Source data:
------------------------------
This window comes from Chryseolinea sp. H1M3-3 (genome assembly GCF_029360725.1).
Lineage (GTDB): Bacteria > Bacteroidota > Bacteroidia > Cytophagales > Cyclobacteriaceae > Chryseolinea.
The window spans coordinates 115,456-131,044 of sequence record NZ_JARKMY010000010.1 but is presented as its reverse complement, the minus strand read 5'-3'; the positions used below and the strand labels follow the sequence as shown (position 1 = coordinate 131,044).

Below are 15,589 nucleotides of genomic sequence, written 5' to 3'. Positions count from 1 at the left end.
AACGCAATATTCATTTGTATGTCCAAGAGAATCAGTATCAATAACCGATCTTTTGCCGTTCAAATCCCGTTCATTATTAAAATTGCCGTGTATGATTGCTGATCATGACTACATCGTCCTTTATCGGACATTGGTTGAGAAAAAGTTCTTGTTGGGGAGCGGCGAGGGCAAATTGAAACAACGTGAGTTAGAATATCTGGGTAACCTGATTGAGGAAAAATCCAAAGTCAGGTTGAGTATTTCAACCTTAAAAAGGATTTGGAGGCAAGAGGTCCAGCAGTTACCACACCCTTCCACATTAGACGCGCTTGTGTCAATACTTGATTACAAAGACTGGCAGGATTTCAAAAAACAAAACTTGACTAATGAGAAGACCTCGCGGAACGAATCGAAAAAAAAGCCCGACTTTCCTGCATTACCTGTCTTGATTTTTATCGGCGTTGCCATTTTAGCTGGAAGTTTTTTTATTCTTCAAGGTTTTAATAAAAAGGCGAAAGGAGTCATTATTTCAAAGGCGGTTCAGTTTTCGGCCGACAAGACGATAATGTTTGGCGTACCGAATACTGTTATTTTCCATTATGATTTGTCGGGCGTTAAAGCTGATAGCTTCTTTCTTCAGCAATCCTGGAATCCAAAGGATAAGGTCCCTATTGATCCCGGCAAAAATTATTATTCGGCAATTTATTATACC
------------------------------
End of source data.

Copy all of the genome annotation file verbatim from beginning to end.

This window comes from Chryseolinea sp. H1M3-3 (genome assembly GCF_029360725.1).
Lineage (GTDB): Bacteria > Bacteroidota > Bacteroidia > Cytophagales > Cyclobacteriaceae > Chryseolinea.
The window spans coordinates 115,456-131,044 of sequence record NZ_JARKMY010000010.1 but is presented as its reverse complement, the minus strand read 5'-3'; the positions used below and the strand labels follow the sequence as shown (position 1 = coordinate 131,044).

Below are 15,589 nucleotides of genomic sequence, written 5' to 3'. Positions count from 1 at the left end.
AACGCAATATTCATTTGTATGTCCAAGAGAATCAGTATCAATAACCGATCTTTTGCCGTTCAAATCCCGTTCATTATTAAAATTGCCGTGTATGATTGCTGATCATGACTACATCGTCCTTTATCGGACATTGGTTGAGAAAAAGTTCTTGTTGGGGAGCGGCGAGGGCAAATTGAAACAACGTGAGTTAGAATATCTGGGTAACCTGATTGAGGAAAAATCCAAAGTCAGGTTGAGTATTTCAACCTTAAAAAGGATTTGGAGGCAAGAGGTCCAGCAGTTACCACACCCTTCCACATTAGACGCGCTTGTGTCAATACTTGATTACAAAGACTGGCAGGATTTCAAAAAACAAAACTTGACTAATGAGAAGACCTCGCGGAACGAATCGAAAAAAAAGCCCGACTTTCCTGCATTACCTGTCTTGATTTTTATCGGCGTTGCCATTTTAGCTGGAAGTTTTTTTATTCTTCAAGGTTTTAATAAAAAGGCGAAAGGAGTCATTATTTCAAAGGCGGTTCAGTTTTCGGCCGACAAGACGATAATGTTTGGCGTACCGAATACTGTTATTTTCCATTATGATTTGTCGGGCGTTAAAGCTGATAGCTTCTTTCTTCAGCAATCCTGGAATCCAAAGGATAAGGTCCCTATTGATCCCGGCAAAAATTATTATTCGGCAATTTATTATACC